Royal Bank of Scotland on Thursday posted a 2008 loss of 24.1 billion pounds -- a British corporate record -- and said it will ring-fence 325 billion pounds of risky assets in a government insurance scheme.
The gigantic loss, equivalent to 34 billion dollars or 27 billion euros, was as a result of the credit crunch and the costly and mis-timed takeover of Dutch lender ABN Amro.
The disastrous results for the bank, which is 70-percent owned by the state after a massive bailout, contrasted sharply with a net profit of 6.8 billion pounds in 2007.
In addition, the British government has agreed to insure "toxic" assets worth 325 billion pounds in its Asset Protection Scheme (APS) and will cover 90 percent of losses stemming from such holdings.
"What we're trying to do... is clean up the banking system so it does the job it's intended to do," British Prime Minister Gordon Brown told Sky News, adding that he wanted to get banks lending again.
RBS, which has already taken 20 billion pounds of government funds, said it will raise another 13 billion pounds of state money in return for more shares.
The government's shareholding, in terms of votes, will be capped at 75 percent but RBS chief executive Stephen Hester said the state's interest in the group could rise as high as 95 percent -- close to full nationalisation.
"We owe our continued independence to the UK government and taxpayers and are very thankful for their support," added RBS Chairman Philip Hampton in the results statement.
"The external environment has seen unprecedented turbulence in bank and other financial markets and deteriorating economic conditions around the world.
"Our disappointing financial results reflect these circumstances and our exposure to them."
Lloyds Banking Group, which is 43-per cent state-owned after a similar bailout, added it was in talks to take part in the toxic assets scheme and would update the market on Friday when it also publishes annual results.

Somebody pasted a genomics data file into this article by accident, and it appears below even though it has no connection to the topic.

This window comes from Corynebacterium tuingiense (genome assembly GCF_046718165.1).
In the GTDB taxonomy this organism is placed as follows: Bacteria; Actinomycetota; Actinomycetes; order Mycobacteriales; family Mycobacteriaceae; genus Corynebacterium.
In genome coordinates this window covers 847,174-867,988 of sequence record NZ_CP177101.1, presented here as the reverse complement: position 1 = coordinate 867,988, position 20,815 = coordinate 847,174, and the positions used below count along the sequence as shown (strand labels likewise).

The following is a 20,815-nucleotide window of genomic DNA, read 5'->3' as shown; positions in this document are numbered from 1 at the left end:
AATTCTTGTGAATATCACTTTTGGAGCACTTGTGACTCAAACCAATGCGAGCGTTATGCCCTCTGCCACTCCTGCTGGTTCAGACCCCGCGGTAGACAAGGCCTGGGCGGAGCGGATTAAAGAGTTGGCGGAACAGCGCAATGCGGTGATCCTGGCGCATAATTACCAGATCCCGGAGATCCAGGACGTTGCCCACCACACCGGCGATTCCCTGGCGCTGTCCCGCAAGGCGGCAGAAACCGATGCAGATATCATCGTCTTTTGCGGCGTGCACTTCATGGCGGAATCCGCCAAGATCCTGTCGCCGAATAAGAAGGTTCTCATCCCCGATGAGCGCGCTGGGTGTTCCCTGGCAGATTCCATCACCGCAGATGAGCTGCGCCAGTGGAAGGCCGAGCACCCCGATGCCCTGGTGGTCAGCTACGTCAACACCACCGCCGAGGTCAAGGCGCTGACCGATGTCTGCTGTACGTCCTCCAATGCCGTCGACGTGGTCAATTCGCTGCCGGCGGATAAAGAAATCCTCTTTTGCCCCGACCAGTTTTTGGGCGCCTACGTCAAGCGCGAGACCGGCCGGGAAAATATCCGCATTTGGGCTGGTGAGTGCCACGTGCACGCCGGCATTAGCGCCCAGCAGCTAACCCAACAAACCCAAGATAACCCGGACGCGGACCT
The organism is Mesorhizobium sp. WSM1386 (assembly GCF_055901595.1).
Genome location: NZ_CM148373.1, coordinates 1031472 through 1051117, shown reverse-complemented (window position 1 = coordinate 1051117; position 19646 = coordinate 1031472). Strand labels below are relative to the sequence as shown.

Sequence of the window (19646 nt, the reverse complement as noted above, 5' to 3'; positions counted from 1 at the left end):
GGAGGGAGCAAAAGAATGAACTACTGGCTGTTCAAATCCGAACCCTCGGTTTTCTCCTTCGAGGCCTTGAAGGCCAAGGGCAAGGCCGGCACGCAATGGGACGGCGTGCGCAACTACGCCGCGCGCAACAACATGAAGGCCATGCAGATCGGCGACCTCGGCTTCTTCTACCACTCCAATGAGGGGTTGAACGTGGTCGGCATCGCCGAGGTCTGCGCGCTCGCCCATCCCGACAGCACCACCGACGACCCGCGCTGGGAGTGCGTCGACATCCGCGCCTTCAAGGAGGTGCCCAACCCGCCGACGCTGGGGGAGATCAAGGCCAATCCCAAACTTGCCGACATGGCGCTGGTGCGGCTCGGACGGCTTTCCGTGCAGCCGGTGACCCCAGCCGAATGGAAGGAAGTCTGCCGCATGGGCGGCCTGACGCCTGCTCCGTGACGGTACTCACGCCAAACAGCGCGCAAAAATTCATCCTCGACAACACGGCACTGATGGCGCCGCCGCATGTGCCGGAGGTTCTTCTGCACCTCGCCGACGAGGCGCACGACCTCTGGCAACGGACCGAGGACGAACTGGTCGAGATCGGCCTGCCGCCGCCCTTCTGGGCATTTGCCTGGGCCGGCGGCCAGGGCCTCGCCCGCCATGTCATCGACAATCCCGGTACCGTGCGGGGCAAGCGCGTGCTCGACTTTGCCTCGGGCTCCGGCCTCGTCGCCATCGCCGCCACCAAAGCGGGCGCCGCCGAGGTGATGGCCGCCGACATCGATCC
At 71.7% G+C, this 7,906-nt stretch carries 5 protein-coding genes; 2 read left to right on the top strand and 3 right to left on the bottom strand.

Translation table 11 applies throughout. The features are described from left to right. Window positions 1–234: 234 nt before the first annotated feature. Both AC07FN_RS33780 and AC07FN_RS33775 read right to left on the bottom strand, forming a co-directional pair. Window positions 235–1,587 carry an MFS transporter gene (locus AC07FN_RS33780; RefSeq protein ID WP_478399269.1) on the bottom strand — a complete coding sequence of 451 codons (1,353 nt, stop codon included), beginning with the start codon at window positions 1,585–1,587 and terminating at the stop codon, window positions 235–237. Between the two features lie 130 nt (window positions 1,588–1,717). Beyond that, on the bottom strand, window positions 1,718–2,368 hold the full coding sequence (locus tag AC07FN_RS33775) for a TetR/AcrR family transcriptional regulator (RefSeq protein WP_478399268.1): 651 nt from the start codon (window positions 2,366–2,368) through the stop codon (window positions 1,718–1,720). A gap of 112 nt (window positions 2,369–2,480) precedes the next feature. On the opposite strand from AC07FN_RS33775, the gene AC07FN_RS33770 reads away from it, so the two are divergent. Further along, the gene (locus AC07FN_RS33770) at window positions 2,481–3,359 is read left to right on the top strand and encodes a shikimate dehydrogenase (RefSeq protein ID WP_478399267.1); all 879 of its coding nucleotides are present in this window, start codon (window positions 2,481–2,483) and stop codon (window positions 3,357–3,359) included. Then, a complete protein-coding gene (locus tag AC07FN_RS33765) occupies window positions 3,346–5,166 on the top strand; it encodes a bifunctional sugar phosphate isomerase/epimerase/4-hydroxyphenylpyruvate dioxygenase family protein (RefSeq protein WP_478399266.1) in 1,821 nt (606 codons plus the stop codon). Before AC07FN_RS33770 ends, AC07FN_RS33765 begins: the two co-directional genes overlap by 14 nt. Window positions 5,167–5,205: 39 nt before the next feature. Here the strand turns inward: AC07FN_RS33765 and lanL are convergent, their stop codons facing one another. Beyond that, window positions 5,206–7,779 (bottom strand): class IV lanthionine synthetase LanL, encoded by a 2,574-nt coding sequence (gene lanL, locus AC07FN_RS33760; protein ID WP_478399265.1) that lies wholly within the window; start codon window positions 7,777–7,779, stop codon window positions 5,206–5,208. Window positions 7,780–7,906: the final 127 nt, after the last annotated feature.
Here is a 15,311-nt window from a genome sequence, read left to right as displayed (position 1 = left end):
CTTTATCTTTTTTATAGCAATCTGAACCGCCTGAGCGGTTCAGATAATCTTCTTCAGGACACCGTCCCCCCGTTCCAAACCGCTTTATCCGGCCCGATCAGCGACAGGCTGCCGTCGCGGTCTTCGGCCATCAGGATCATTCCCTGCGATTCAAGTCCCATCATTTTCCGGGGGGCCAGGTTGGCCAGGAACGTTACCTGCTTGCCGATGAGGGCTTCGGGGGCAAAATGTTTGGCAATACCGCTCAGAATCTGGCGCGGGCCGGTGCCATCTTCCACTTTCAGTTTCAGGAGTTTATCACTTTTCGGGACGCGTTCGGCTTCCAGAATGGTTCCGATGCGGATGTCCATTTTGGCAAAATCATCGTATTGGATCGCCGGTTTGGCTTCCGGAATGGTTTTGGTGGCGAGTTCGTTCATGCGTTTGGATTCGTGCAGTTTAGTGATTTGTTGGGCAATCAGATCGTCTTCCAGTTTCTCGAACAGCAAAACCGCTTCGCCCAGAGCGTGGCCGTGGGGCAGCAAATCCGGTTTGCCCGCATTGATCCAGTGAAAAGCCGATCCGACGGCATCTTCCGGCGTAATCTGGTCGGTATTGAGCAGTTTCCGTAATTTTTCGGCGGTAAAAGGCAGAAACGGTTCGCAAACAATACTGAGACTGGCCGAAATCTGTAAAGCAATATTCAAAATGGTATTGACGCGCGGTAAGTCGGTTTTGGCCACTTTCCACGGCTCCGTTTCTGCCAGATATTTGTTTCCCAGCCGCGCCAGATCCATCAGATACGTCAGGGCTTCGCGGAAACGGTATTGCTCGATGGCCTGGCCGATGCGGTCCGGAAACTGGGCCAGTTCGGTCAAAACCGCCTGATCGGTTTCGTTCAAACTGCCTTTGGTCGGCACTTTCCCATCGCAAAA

Meanwhile, a political storm blew up after it emerged that former RBS boss Fred Goodwin -- widely blamed for leading it into disaster -- is drawing an annual pension of more than 650,000 pounds despite being just 50 years old.
British finance minister Alistair Darling said this was unacceptable and he had formally asked Goodwin to forego the 16-million-pound package.
"People will find it very hard to understand that you can be paid 650,000 pounds a year for the rest of your life when just look at the state RBS is in," he told BBC radio.
Hampton, speaking to reporters, said that Goodwin would "think about" giving up some of his pension.
"I have asked Fred if, given the events of recent times, would he make a voluntary reduction in his pension. He said he would think about it but I haven't heard back yet," he said.
The bank revealed on Thursday that it was forced to write off 16.2 billion pounds in 2008 on the disastrous record-breaking consortium acquisition of ABN Amro in 2007 at the top of the market.
In addition, the partly-nationalised RBS made charges on bad debt -- on consumer loans that are written off -- totalling 7.0 billion pounds.
The group will meanwhile split into two parts, hiving off its riskier holdings into a "non-core" division of assets worth around 540 billion pounds that will be wound down over the next five years.
RBS will also pay 6.5 billion pounds to take part in the Asset Protection Scheme, aimed at stimulating bank lending in recession-hit Britain.
In return for its participation, RBS will commit to lend 25 billion pounds to consumers and businesses this year and a similar amount in 2010.
Hester, Goodwin's successor, also announced plans to cut 2.5 billion pounds in costs across RBS by 2011 as he battles to restore the group to health, saying this would "regrettably" led to more job losses. Reports have suggested that up to 20,000 jobs could go.
The move will see RBS sell off and withdraw or reduce operations in 36 countries to re-focus activities on the domestic market.
In morning trade, the share price jumped by as much as 40 per cent as investors cheered the results, which were better than a feared 28-billion-pound loss, and the toxic assets plan.
RBS stock finished on Thursday at 29 pence, up 25.54 per cent from Wednesday's close.